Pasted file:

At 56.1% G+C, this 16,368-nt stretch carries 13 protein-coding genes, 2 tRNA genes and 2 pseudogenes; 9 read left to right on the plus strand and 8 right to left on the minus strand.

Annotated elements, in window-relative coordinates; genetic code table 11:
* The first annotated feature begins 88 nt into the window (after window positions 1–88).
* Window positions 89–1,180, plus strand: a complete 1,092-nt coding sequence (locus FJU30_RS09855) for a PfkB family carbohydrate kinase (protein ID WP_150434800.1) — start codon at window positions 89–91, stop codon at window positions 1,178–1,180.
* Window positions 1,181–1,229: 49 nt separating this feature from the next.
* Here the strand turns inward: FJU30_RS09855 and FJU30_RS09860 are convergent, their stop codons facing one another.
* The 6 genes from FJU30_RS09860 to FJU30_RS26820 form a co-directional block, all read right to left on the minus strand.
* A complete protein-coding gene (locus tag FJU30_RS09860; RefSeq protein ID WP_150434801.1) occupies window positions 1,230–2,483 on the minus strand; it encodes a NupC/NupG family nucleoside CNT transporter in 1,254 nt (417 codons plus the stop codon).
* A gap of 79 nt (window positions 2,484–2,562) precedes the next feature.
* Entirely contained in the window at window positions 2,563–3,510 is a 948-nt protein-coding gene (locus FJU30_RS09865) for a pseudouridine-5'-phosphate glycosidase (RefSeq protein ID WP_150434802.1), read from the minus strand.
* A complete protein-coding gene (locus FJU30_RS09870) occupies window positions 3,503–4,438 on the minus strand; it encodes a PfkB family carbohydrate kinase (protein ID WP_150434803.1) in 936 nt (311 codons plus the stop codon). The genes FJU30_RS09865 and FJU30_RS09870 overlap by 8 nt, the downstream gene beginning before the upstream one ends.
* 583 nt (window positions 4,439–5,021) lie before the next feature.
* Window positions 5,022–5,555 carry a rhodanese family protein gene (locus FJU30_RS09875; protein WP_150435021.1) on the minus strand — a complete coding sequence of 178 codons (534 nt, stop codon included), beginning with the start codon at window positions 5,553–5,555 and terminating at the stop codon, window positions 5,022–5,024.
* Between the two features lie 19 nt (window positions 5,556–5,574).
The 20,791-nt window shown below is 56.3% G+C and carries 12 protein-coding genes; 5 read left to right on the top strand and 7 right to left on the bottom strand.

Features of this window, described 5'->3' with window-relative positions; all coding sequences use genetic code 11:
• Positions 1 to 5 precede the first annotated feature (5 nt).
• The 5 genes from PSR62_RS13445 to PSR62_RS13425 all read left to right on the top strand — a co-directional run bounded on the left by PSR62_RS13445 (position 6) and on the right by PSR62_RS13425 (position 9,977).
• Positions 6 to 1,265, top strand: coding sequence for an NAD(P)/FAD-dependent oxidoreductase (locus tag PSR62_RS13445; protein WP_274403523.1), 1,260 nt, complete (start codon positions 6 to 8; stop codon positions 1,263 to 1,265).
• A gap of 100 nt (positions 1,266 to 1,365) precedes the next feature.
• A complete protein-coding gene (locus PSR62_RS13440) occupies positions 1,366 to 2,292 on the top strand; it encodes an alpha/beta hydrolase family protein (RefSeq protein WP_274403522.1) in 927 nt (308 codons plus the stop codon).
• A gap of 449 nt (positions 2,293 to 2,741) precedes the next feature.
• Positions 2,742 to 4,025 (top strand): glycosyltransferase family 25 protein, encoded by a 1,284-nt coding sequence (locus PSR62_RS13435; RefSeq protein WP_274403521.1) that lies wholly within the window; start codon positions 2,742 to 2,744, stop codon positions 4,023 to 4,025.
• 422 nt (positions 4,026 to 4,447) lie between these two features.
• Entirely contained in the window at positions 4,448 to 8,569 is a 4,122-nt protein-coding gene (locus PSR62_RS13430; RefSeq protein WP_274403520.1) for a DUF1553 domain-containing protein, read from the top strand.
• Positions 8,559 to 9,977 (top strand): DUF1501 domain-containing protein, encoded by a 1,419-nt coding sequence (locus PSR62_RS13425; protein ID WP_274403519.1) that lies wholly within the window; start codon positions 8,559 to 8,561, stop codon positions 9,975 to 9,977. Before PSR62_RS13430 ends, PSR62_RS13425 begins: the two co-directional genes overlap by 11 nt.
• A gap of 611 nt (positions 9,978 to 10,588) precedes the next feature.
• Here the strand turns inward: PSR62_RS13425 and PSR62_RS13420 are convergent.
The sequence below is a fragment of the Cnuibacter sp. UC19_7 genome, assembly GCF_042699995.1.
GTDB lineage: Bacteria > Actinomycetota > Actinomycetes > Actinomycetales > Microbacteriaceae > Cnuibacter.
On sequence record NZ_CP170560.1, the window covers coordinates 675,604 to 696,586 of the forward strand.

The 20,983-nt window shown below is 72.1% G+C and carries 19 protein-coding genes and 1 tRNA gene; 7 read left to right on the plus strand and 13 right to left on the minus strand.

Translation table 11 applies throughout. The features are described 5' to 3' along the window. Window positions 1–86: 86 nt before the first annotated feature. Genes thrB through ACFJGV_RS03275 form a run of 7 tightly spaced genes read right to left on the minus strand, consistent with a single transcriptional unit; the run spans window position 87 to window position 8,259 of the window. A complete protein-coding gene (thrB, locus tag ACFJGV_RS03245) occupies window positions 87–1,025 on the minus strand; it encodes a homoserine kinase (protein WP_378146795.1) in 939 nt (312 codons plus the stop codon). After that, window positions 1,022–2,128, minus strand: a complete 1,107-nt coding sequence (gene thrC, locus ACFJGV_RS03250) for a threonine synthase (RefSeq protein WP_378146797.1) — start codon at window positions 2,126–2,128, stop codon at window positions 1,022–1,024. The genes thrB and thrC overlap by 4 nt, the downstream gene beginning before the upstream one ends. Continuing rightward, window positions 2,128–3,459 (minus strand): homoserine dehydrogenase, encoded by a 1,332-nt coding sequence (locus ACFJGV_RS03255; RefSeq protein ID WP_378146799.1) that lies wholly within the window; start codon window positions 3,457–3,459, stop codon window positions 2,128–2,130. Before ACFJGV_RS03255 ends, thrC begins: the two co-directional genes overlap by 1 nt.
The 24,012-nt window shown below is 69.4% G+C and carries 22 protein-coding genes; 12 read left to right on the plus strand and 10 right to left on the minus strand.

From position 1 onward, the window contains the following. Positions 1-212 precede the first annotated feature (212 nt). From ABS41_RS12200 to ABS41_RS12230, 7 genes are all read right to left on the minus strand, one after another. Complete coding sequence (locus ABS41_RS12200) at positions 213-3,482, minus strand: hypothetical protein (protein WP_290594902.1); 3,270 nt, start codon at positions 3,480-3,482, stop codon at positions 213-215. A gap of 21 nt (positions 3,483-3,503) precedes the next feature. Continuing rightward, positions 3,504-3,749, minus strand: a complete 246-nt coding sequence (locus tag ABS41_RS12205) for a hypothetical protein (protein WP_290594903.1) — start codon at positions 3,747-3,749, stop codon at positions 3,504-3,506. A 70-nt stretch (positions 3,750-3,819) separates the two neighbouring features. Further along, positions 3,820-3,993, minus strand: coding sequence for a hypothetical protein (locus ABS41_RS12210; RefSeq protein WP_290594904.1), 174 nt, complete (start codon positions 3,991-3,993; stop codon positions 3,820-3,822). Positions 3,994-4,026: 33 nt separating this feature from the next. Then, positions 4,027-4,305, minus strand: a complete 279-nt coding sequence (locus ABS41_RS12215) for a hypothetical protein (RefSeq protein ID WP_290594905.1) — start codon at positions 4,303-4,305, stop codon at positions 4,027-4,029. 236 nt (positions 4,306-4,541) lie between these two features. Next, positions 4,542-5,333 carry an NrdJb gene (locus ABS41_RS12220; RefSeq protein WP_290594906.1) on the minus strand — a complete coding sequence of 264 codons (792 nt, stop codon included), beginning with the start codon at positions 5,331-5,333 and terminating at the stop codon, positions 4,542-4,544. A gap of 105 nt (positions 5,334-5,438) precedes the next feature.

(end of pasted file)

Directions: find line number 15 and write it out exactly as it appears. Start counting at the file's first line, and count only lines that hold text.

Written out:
The 20,791-nt window shown below is 56.3% G+C and carries 12 protein-coding genes; 5 read left to right on the top strand and 7 right to left on the bottom strand.